Posts Tagged “Mid-Atlantic vegetable shipments”
Mid-Atlantic states summer vegetable shipments are later than usual after a cold, wet spring delayed some plantings in Delaware, Maryland and Virginia.
Dublin Farms of Horntown, VA is running a week to 10 days later than normal.
In Delaware, sweet corn under plastic, as well as cabbage, was ready in mid-June, while snap beans started in early July.
Watermelon shipments will start around the third week of July.
Delaware ranks in the nation’s top 10 for sweet corn and watermelon shipments.
Blueberry shipments started in June, with peaches arriving in early July.
Maryland gets its first local sweet corn by the end of June, said Mark Powell, chief of agriculture and seafood marketing at the Maryland Department of Agriculture.
In Virginia, apple, grape, peanut, and tomato shipments rank in the top 10 among all U.S. states. Other crops include potatoes and pumpkins.
According to the USDA’s 2019 State Agriculture Overview:
- 9,500 acres of apples were harvested, yielding about 20,000 pounds per acre, and excluding processed apples, it was valued at $0.25 per pound for fresh-market apples, resulting in $22.4 million in production value; and
- 5,600 acres of pumpkins were harvested, yielding 18,480 pounds per acre, for a total of 103.5 million pounds, $0.18 per pound, resulting in $16.4 million in production value.
Potatoes shipments started in late June and will continue through July. Potato acreage dropped by about 500 acres for a total of about 3,000 acres this year, as a large farm purchase transitioned some cropland.
Dublin Farms’ potato loaodings started in early July. Most of the potatoes end up at the terminal markets in Jessup, Md.; New York; Boston and Philadelphia, as well as at repacker facilities.
Dublin Farms also grows string beans for processing and fresh market for C&E Farms, Cheriton, VA. From there, the green beans will ship direct to retailers and to terminal markets.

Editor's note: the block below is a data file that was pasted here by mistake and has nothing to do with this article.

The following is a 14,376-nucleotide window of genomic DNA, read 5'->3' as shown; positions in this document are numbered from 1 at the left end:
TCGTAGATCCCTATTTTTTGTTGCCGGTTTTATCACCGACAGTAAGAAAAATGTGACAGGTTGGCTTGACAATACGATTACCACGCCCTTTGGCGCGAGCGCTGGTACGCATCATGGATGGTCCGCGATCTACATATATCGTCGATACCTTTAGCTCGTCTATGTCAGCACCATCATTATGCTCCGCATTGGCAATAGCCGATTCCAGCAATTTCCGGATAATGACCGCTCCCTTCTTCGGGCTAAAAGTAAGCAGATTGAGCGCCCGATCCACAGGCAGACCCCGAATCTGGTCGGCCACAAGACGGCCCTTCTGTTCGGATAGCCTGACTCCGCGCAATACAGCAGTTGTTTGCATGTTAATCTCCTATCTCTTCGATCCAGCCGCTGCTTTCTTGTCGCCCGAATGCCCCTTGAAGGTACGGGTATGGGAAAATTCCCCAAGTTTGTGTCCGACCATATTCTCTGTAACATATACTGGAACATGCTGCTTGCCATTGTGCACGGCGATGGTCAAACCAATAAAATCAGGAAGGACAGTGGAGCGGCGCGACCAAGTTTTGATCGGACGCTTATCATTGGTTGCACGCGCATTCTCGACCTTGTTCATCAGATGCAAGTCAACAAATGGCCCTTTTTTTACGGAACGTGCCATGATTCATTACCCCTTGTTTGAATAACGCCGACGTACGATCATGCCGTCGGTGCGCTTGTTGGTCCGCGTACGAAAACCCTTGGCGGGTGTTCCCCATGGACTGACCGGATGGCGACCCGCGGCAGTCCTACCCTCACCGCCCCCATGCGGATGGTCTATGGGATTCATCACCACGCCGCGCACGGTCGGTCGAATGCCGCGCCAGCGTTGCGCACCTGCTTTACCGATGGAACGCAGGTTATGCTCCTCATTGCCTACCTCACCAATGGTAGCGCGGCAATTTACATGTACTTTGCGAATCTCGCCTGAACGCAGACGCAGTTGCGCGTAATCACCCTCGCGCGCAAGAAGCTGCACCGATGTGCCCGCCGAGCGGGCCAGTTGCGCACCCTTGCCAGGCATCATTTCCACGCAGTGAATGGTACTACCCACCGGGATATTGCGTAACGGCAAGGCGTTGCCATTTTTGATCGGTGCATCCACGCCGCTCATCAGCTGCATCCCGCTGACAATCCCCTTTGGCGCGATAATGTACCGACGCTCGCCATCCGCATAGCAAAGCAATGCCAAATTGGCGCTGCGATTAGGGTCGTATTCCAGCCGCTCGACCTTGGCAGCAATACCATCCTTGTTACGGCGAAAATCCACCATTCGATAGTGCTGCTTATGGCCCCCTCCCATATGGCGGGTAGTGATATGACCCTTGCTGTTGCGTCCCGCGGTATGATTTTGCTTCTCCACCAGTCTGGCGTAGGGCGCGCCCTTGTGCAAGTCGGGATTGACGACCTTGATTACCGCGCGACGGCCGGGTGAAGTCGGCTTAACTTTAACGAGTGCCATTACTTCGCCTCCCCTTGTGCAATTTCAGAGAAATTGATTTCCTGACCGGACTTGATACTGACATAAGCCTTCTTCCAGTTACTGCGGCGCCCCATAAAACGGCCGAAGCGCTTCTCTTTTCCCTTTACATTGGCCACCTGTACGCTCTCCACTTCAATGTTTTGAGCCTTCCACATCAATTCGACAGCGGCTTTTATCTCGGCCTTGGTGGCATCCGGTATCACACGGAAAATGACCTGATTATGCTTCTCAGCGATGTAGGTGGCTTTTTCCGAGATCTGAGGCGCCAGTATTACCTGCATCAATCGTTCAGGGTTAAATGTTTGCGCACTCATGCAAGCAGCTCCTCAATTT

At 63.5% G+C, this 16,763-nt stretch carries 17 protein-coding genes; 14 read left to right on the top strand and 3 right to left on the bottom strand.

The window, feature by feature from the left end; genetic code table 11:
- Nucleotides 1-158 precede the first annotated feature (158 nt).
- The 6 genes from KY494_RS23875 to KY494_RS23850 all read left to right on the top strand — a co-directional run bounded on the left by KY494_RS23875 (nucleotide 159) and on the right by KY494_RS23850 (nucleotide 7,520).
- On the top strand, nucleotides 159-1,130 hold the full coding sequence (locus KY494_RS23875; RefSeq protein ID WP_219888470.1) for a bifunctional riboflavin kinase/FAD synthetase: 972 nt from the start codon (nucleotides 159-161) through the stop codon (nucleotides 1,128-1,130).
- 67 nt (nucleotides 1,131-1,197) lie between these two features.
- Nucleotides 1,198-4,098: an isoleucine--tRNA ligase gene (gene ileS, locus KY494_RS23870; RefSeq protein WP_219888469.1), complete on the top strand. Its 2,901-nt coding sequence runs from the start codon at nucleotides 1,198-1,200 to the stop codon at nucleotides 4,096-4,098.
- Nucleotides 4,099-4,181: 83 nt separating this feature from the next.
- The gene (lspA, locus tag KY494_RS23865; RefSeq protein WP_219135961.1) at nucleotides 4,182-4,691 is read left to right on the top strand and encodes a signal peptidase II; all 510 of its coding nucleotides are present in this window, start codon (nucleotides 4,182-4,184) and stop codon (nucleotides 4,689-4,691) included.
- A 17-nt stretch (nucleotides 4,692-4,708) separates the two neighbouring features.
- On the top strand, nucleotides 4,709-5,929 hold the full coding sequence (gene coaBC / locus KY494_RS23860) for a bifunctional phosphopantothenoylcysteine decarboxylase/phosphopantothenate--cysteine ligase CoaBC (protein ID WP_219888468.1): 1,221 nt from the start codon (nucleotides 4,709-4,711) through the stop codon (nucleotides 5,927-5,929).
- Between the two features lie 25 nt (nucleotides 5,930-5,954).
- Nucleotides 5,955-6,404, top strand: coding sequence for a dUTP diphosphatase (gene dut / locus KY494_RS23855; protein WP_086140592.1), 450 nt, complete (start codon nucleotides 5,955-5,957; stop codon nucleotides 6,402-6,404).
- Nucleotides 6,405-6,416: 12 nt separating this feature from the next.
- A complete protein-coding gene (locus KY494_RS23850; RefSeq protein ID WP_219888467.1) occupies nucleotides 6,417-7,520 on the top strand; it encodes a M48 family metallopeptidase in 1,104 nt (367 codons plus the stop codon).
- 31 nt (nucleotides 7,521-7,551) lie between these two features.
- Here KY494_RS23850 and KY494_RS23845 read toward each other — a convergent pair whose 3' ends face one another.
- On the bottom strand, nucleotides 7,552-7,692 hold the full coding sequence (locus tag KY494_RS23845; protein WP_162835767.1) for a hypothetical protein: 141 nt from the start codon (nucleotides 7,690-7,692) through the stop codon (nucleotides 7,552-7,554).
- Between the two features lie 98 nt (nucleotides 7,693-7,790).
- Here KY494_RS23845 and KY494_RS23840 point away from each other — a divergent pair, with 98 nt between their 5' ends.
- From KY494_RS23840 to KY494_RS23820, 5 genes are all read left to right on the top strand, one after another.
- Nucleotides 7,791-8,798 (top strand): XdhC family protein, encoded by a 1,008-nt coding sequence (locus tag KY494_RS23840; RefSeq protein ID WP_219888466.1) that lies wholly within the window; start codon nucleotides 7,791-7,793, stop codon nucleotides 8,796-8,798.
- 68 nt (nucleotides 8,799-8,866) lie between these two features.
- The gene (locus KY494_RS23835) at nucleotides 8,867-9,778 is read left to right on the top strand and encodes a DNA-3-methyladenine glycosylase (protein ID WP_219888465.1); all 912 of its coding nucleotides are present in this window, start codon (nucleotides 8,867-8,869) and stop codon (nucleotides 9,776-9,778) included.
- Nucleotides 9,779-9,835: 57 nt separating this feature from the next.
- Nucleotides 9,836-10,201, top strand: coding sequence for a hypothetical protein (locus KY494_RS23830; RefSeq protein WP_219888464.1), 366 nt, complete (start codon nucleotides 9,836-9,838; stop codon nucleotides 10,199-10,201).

Shipments got underway July 8 for cherry and grape tomatoes and July 11 for round and roma tomatoes.
Green beans from one of the largest growers of the commodity on the East Coast, C&E Farms, started in mid-June.
More inland, flat or “donut” peaches are now hitting a peak, mostly coming from near Charlottesville at Crown Orchard Co. of Covesville, VA., the largest donut peach producer in the state and a major player on the East Coast.
The tomato deal ought to crank up July 1 and go through September, possibly into October.
Heavy rains last spring set back vegetable crops and shipments from the mid-Atlantic states of Delaware, Maryland and Virginia, which in some cases will result in shipping gaps. Still, growers are expressing optimism for a strong year.
Some farmers reported actually pumping off more water in May from the field than they pumped in for irrigation. The result could be shipping gaps in July.
Fifer Orchards of Wyoming, DE is an exception claiming the rains did not prevent normal planting of crops and the season’s shipments should be on schedule for vegetables, although a little later than usual.
Fifer Orchards also is expecting a full crop of peaches, with no injury from cold weather. Peach shipments start in mid-July and continue through mid-September.
Papen Farms of Dover, DE report cool and wet weather during March, April and May set crop progress back, but weather in June was favorable. However, yields could be off because of growing conditions.
Papen Farms cabbage shipments started in mid-June, about two weeks later than normal. Sweet corn shipments were about a week late and got underway in early July and will continue into September. Green bean loadings will get started started the last week of July.
Papen Farms will be shipping vegetables to markets ranging from Maine to Florida. The company’s early shipments tending to go north because the Delaware harvest is running ahead of those northern regions. Later in the season, the pattern is reversed, with more shipments to Southern states.
As for the Eastern Shore of Virginia, the spring was cold and wet at Dublin Farms of Horntown, VA. The operation ships red potatoes, white potatoes, and yellow fleshed potatoes. Some shippers also have russet potatoes. Shipments will continue until mid-August from acreage similar to a year ago. Potato acreage in the area is normally between 3,000 and 4,000 acres.
Most Eastern Shore of Virginia vegetable shipments consist of potatoes, green beans and tomatoes.